Between urine trough on one side, on the other, closet door.

Mick Shave

Aerial threat: why drone hacking could be bad news for the military

Unmanned aerial vehicles, more commonly called drones, are now a fundamental part of defence force capability, from intelligence gathering to unmanned engagement in military operations. But what happens if our own technology is turned against us?

Drones are now being used in a host of applications, including agriculturemediaparcel delivery, and defence.

However, as with all IT technology, manufacturers and users may leave the digital doors unlocked. This potentially leaves opportunities for cyber-criminals and perhaps even cyber-warfare.


The Big Dry – Dig Deep Diggers

At the moment our farmers, graziers and their families and communities are doing it tough in this drought. They need our help.

As a defence community we know the importance of the moral support Australians give to us. So its time for us to show our support to those who need it.

How can you help? These are the charities helping our farmers.

When the going gets tough the tough get going. So dig deep diggers and donate.

My Country – Dorothea Mackellar

Some Advice

Beside that track in jungle green
(Bare the bayonet, beat the drum.).
Sweat-soaked, dirty, thus unseen
(Bare the bayonet, beat the drum.).
These young men who crouch so still
Are poised to pounce, to make their kill,
In doing so they’ll do your will; if you
Bare the bayonet, beat the drum.

Platoon or Company, Section strong
(Bare the bayonet, beat the drum.),
Led by those who can’t do wrong
(Bare the bayonet, beat the drum.),
Trained by the same consummate skill,
Focused thus to do your will,
But – yours to pay is the butchers’ bill; if you
Bare the bayonet, beat the drum.

And when they stop too old to serve
(Bare the bayonet, beat the drum.),
Ensure they get what they deserve
(Bare the bayonet, beat the drum.);
For at that time they must not find
That you and yours have changed your mind.
So, if you’ll then feel less than kind, don’t
Bare the bayonet, beat the drum.

Mick Shave

Vale – Colonel Phillip Gould

We are saddened to advise that Phil Gould died suddenly of a cardiac arrest at home last Monday afternoon. Our thoughts and prayers are with his wife Joanne, daughter Rebecca and family.

Phil’s military service included 2 RAR, 9 RAR (Vietnam), SASR and 2 Commando Regiment.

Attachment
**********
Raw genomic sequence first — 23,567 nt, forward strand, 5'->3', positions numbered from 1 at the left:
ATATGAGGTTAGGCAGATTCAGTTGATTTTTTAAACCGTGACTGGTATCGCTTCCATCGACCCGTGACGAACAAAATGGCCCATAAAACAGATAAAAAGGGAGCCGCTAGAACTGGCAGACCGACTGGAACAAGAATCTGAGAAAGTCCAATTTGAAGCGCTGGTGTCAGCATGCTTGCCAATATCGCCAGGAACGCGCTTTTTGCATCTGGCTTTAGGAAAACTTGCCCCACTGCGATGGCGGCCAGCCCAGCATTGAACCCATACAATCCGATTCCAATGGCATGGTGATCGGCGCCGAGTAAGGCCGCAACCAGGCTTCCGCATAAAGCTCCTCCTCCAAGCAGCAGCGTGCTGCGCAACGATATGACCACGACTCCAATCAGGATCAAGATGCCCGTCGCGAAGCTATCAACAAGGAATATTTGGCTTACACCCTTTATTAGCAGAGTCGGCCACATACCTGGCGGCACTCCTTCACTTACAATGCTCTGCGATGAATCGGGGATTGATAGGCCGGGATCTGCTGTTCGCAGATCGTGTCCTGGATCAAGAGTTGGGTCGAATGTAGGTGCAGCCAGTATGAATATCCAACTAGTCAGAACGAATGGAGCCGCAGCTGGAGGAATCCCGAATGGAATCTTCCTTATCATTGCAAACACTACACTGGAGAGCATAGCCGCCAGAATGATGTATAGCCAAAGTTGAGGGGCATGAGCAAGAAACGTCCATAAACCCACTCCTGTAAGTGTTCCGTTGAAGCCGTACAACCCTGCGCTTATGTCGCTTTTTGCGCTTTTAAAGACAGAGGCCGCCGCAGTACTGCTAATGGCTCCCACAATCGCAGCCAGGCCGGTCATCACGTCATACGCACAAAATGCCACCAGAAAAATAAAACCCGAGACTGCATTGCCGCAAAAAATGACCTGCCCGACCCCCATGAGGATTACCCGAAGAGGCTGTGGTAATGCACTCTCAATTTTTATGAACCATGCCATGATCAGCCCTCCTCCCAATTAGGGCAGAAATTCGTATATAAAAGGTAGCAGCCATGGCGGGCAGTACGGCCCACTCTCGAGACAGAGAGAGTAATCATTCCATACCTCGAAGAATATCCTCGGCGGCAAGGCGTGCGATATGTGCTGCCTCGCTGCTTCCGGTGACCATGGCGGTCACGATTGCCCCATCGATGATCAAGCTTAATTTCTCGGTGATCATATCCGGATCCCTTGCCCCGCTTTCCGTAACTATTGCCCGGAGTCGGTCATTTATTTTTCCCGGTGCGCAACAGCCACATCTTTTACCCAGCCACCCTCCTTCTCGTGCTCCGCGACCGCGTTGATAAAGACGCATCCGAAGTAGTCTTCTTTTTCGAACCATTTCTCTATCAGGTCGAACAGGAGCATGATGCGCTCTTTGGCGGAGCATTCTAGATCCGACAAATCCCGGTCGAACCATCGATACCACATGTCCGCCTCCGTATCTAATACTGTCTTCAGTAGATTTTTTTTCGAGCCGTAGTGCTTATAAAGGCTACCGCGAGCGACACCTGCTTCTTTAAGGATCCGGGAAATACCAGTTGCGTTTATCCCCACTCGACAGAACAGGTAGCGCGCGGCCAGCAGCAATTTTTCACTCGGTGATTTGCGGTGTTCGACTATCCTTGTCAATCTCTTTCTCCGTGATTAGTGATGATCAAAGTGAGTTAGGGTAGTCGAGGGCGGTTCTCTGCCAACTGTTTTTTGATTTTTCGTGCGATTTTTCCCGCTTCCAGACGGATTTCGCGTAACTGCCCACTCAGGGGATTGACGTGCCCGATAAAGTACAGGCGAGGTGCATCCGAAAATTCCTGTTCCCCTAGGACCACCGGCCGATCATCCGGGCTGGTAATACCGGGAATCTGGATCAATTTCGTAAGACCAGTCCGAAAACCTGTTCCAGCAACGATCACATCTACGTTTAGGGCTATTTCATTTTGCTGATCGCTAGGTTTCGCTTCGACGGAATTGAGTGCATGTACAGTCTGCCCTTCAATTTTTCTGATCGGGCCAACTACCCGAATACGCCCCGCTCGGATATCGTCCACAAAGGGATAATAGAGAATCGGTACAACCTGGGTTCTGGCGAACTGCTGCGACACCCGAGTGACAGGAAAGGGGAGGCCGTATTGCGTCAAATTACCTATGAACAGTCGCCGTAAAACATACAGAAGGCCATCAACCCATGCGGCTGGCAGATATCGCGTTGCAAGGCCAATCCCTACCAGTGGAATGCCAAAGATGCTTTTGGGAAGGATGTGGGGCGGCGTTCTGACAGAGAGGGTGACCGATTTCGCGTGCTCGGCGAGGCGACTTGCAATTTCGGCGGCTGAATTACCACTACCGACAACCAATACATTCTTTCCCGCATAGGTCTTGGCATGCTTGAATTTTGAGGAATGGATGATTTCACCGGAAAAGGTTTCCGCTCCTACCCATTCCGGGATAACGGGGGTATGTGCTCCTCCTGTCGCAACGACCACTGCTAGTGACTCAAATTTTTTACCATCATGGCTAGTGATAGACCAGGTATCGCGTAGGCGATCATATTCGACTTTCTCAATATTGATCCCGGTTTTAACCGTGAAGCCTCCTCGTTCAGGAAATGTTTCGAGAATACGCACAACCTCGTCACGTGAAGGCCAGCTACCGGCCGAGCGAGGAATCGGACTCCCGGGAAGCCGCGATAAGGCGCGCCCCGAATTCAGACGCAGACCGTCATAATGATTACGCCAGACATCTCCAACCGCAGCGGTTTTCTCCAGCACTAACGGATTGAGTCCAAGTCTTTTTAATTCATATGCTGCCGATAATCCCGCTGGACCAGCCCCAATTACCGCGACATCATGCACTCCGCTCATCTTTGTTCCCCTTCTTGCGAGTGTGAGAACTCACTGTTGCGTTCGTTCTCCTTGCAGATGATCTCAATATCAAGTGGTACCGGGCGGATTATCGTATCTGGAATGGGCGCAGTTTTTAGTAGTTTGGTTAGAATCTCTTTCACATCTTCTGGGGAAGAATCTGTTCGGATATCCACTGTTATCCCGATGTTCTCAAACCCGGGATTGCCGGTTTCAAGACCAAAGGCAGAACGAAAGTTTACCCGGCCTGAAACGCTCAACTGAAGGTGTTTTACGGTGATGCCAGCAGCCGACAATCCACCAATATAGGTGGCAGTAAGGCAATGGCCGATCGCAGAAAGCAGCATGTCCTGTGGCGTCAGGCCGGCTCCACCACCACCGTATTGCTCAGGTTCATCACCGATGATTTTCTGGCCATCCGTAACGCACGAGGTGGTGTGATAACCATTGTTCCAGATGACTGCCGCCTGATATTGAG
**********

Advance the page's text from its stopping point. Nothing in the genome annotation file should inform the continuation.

He was a noble warrior, popular and greatly respected for his leadership.

The Funeral Service is to be a private gathering of the immediate family at the Funeral Chapel.

After the Funeral Service, Joanne and family extends an invitation to friends and fellow warriors to join them in a Celebration of Phil’s Life at the Southport Yacht Club, 1 Macarthur Parade, Main Beach Qld 4217 from 2.30 pm on Thursday 10 October 2019

Dress – Relaxed Gold Coast informal – No military accouterments, coat or tie


Opinion – Soldiers, justice suffer as war probes drag on

THE investigation into alleged war crimes by Australian special forces soldiers in Afghanistan has taken an interminable time with no conclusion in sight.



A Warriors passing…

Do you remember the place where we lay our heads upon bed of root, so finely twined, a mattress made?

Where buttress root giant must have spoken with Jesus when young? Where words were spoken in hushed whisper?

Light shafts so bright they startled eyes, and made caution grow for fear of what lay beyond in such darkness?

Where mind wandered to fairy-tale where creatures ran through such place, making merry, or encroach heart with fear?

Yet, our warring no tale, just fearsome task, with moment’s respite for such gentle rest and meandering thoughts.

Making no path, moving as shadow through the dark. Lined and waiting in morning mist, the day the clouds wept their thunderous pain.

Loosed with such violence that trees groaned and wailed in sadness. The ground tried to swallow the pain, dragging all down;

Onward, step by torturous step, another taken by angry metal and mire. The wind not ours to hold but foretold of doom.

Trees and men shedding their skin and soul in violent frenzy of menacing metal and conflagration, scents of wood, battle, ordure, and blood.

Rivulets of muddy water tinged red, sweeping downhill and swallowed by jungle, a fern lay over one as blanket, while awaiting the final journey.

Night swallows all, but streaks of fire red, green and flash, screams of the unknown haunting the night, tentative motions to bring them in.

Morning breaks to find once again we are alone, fleeing in the night, leaving predator and rodent in their wake, feasting on such carrion.

Leaving you to be carried home on rotary wings, the steady beat lost in minutes, never to be seen again, salt water on stone the final farewell.

Craig Hannan 03/04/2018…